I Canadian Corps

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I Canadian Corps
I Canadian Corps formation patch.png
Formation patch worn by corps-level personnel.
Active During the Second World War 1942-1945
Country Canada
Branch Canadian Army
Size One Canadian infantry division, one Canadian armoured division, units from other Allied countries.
Commanders
Notable
commanders
Eedson Burns
Charles Foulkes
The formation sign used to identify vehicles associated with corps-level units.

I Canadian Corps was one of the two corps fielded by the Canadian Army during World War II. From December 24, 1940 until the formation of the First Canadian Army in April 1942, there was a single unnumbered Canadian Corps. I Canadian Corps became operational in Italy in November 1943 when the 5th Canadian (Armoured) Division joined the 1st Canadian Infantry Division, which had been assigned to the British Eighth Army immediately prior to the invasion of Sicily. I Canadian Corps was commanded successively by Lieutenant-General Harry Crerar (April 6, 1942 to March 19, 1944), Lieutenant-General Eedson Burns (March 20, 1944 to November 5, 1944), and Lieutenant-General Charles Foulkes (November 10, 1944 to July 17, 1945).

However, 1st Canadian Infantry Division took part in the Moro River Campaign and the Battle of Ortona in December 1943 as part of British V Corps and it was not until the fourth Battle of Monte Cassino (Operation Diadem) in May 1944 that I Canadian Corps fought its first battle as a corps. Eighth Army held the Corps in reserve until after the Gustav defences in the Liri valley had been broken and then brought it forward to assault successfully the next defensive line, the Hitler Line, shortly before the Allied capture of Rome in early June. Having taken part in the Allies' northward advance to Florence, the Corps then took part in Operation Olive, the assault on the Gothic Line in September 1944 before being transported during January–February 1945 in Operation Goldflake to rejoin the First Canadian Army in Belgium and the Netherlands. There the Corps participated in the campaign to complete the liberation of the Netherlands. On May 6, 1945 at Wageningen, Lieutenant-General Foulkes received the final surrender by Colonel General Johannes Blaskowitz of all remaining German forces still active in the Netherlands. The Corps was deactivated on July 17, 1945 as part of general demobilization.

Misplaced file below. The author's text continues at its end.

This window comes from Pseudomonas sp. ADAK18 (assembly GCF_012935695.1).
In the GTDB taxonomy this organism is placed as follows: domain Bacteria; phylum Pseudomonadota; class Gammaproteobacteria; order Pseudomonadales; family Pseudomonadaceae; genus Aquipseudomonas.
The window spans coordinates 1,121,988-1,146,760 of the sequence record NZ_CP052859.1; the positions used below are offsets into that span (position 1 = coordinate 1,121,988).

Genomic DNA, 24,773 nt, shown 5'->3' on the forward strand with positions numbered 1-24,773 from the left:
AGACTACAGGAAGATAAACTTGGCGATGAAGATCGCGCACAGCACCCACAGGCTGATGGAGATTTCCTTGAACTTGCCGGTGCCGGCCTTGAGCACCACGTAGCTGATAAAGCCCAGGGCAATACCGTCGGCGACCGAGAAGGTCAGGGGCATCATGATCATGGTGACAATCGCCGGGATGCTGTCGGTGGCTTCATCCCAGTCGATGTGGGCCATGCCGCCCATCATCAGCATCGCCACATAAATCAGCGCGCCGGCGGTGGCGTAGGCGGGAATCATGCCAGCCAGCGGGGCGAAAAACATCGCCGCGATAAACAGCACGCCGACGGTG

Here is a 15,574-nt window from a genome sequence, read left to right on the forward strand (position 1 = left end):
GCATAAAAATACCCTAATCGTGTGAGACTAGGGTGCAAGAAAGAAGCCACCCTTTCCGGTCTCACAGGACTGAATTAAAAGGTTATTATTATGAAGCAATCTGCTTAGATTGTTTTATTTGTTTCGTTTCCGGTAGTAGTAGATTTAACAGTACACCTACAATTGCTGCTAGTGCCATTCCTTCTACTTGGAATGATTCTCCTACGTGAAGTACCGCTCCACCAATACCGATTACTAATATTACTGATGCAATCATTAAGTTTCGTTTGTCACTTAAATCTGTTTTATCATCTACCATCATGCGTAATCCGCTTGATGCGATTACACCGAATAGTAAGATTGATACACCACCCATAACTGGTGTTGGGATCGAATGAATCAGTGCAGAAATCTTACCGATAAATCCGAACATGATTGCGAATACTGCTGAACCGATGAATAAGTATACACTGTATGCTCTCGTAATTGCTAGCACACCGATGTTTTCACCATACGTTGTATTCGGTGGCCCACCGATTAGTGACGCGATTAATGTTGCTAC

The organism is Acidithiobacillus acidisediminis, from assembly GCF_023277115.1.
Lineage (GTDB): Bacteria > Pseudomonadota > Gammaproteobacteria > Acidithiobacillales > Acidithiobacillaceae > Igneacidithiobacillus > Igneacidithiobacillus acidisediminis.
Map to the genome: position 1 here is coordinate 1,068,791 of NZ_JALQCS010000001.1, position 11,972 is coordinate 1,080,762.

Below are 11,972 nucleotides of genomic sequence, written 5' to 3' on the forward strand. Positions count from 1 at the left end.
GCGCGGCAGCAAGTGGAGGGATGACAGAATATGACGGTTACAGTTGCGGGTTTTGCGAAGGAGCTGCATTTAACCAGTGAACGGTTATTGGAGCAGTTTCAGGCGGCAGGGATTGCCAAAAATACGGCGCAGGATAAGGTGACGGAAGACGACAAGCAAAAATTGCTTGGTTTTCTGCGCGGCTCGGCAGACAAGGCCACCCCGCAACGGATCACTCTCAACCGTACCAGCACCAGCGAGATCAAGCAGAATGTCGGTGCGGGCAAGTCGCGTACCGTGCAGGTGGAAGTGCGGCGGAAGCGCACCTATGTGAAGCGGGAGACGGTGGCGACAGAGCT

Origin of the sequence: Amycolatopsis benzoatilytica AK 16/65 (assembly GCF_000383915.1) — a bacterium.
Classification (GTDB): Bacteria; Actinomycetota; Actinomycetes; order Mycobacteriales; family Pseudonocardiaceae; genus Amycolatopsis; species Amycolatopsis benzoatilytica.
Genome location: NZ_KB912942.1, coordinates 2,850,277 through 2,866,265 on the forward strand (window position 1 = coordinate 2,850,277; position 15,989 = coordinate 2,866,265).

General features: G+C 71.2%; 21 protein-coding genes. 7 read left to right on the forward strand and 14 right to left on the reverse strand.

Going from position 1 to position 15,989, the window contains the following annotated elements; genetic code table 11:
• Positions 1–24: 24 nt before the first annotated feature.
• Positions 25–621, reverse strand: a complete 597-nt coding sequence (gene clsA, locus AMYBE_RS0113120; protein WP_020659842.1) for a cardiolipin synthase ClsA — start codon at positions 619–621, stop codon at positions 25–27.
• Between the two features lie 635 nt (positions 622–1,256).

Although nominally a Canadian formation, I Canadian Corps contained significant elements at different times from other Allied countries. For example in Italy, during the assault on the Gothic Line in the Fall of 1944, the Corps included the 4th British Infantry Division, the 2nd New Zealand Division and the 3rd Greek Mountain Brigade. During the final campaign to liberate the Netherlands, the Corps included for a time the British 49th (West Riding) Infantry Division.

Major operations[edit]

I Canadian Corps forces advancing from the Gustav Line to the Hitler Line during the Liri Valley Offensive, May 24, 1944.
Dutch civilians celebrating the arrival of I Canadian Corps troops in Utrecht after the German surrender, May 7, 1945.
  • Operation Timberwolf, December 1943
  • Operation Morning Glory, December 1943
  • Operation Diadem, Liri Valley Offensive, May 1944
  • Operation Olive, assault on the Gothic Line, September 1944
  • Operation Goldflake, transport from Italy to the Netherlands, February–March 1945
  • Operation Destroyer, advance from Nijmegen to Arnhem, April 1945
  • Advance to Harderwijk on the coast of the IJsselmeer, April 1945
  • Liberation of the Netherlands, March–May 1945
  • Lieutenant-General Foulkes receives the surrender of all German forces in the Netherlands, May 6, 1945
  • Security duties, delivery of relief supplies and infrastructure repair projects in the Netherlands, May–July, 1945

Order of Battle in Italy, 1944-45[edit]

Commanders[1][edit]

See also[edit]

References[edit]

Notes[edit]

  1. ^ Col. C. P. Stacey, Official History of the Canadian Army in the Second World War: The Canadian Army 1939-1945: An Official Historical Summary, Department of National Defence, Ottawa, Canada, 1948.

External links[edit]